Trump's tax law already saved some of America's biggest corporations $13 billion this year

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  • The 180 S&P 500 companies that have reported first quarter earnings saved just under $US13 billion from the new tax law.
  • The financial sector saw the biggest decrease in tax bills, with $US4.6 billion in savings.

Some of the biggest companies in the world have approximately 13 billion reasons to thank President Donald Trump and Republicans this quarter.

According to a new analysis by Bloomberg, the 180 S&P 500 companies that reported first quarter earnings so far saved approximately $US13 billion due to the GOP’s recently implemented tax reform law.

The law cut the corporate rate to 21% from the previous 35% federal rate. This cut, along with other changes to the tax code, helped drive the savings for large corporations.

The Bloomberg analysis showed that the financial industry banked the most in tax cut savings. This is unsurprising, given that the five major US banks – Goldman Sachs, Wells Fargo, Bank of America, JPMorgan Chase, and Citigroup – raked in $US2.5 billion in tax savings in the first quarter alone. Overall, the financial sector received $US4.6 billion in first-quarter savings.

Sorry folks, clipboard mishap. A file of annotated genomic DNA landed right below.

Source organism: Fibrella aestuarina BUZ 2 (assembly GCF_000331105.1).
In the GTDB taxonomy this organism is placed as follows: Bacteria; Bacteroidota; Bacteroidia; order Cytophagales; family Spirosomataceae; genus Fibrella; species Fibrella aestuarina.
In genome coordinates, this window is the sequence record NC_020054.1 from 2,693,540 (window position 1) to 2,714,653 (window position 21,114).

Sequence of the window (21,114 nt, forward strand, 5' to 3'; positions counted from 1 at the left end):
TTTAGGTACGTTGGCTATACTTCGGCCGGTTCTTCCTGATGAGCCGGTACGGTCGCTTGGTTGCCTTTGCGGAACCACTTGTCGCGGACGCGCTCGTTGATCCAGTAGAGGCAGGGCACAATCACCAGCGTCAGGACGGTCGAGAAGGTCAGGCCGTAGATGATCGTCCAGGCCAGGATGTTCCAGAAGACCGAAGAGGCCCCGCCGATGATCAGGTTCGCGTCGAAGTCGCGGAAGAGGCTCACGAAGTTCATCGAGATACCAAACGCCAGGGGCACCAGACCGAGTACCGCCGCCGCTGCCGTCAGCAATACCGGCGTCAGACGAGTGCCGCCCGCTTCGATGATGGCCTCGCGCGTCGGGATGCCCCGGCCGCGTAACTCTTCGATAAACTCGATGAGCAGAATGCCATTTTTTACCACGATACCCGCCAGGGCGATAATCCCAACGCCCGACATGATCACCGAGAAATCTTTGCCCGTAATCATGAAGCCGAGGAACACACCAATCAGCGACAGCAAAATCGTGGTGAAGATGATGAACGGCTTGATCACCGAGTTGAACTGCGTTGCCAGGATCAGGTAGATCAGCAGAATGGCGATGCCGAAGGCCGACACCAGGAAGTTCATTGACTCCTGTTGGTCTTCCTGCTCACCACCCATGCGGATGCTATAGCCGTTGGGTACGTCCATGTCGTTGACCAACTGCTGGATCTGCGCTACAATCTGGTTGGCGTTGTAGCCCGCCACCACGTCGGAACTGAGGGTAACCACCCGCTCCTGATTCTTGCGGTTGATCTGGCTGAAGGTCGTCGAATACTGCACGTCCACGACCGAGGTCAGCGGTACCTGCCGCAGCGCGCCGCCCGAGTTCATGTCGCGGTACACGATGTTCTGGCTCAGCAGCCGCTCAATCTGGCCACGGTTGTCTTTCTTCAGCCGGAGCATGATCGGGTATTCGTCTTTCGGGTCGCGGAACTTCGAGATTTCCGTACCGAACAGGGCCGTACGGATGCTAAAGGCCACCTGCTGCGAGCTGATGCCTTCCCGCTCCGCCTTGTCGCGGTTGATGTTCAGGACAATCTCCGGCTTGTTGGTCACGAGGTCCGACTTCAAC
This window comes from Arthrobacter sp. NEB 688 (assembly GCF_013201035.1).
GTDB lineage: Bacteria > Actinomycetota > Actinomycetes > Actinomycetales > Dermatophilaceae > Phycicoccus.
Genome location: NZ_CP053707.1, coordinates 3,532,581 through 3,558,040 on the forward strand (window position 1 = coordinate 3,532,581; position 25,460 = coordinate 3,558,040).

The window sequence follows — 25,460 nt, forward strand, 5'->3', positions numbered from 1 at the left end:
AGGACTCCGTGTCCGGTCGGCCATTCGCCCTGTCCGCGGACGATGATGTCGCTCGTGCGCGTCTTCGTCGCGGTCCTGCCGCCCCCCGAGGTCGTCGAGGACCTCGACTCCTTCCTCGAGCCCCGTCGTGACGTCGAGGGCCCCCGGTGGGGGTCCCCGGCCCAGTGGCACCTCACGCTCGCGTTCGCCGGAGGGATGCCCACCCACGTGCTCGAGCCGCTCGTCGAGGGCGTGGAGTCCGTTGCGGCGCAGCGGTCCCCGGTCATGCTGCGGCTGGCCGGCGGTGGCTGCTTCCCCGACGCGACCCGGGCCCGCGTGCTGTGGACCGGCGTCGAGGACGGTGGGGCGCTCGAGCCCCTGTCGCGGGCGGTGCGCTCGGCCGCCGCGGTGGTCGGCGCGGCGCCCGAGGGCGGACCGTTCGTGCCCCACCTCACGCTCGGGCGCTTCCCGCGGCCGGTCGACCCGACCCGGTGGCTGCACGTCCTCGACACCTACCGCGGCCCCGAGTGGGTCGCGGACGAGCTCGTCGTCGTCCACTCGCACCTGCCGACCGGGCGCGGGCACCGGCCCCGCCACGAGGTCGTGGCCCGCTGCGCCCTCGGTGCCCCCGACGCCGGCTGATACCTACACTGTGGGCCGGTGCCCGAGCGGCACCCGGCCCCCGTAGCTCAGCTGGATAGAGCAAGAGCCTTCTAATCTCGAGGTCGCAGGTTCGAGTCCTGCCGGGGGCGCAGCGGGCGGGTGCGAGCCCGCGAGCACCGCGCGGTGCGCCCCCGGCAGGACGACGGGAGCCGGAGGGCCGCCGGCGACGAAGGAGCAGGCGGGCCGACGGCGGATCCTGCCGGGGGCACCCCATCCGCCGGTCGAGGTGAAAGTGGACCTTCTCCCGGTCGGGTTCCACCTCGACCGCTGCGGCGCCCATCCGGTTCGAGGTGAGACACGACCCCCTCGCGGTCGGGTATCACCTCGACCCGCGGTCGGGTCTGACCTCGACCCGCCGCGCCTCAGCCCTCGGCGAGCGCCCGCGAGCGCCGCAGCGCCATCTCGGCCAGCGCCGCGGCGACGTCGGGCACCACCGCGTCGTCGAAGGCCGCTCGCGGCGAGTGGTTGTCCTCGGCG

Following were the industrials industry ($US2.3 billion in savings), information technology ($US1.6 billion), telecoms ($US1.4 billion), and healthcare ($US1.3 billion), per Bloomberg.

While both Republicans and Democrats said firms would save more money under the GOP tax law, the parties are divided on what they expect these corporations to do with the savings.

Republicans argued that the savings will go primarily to workers and investments. In turn, GOP leaders said, these investments will boost the US economy. On the other hand, Democrats argue shareholders will be the biggest winners – and buybacks the most likely destination for the tax cut savings.

A report from UBS showed that capital expenditures for S&P 500 companies that have reported earnings so far grew 39% in the first quarter, compared to 11% for dividends and 18% for buybacks. The report did not give the absolute values for the spending, so it was unclear whether shareholders are still getting a larger proportion.

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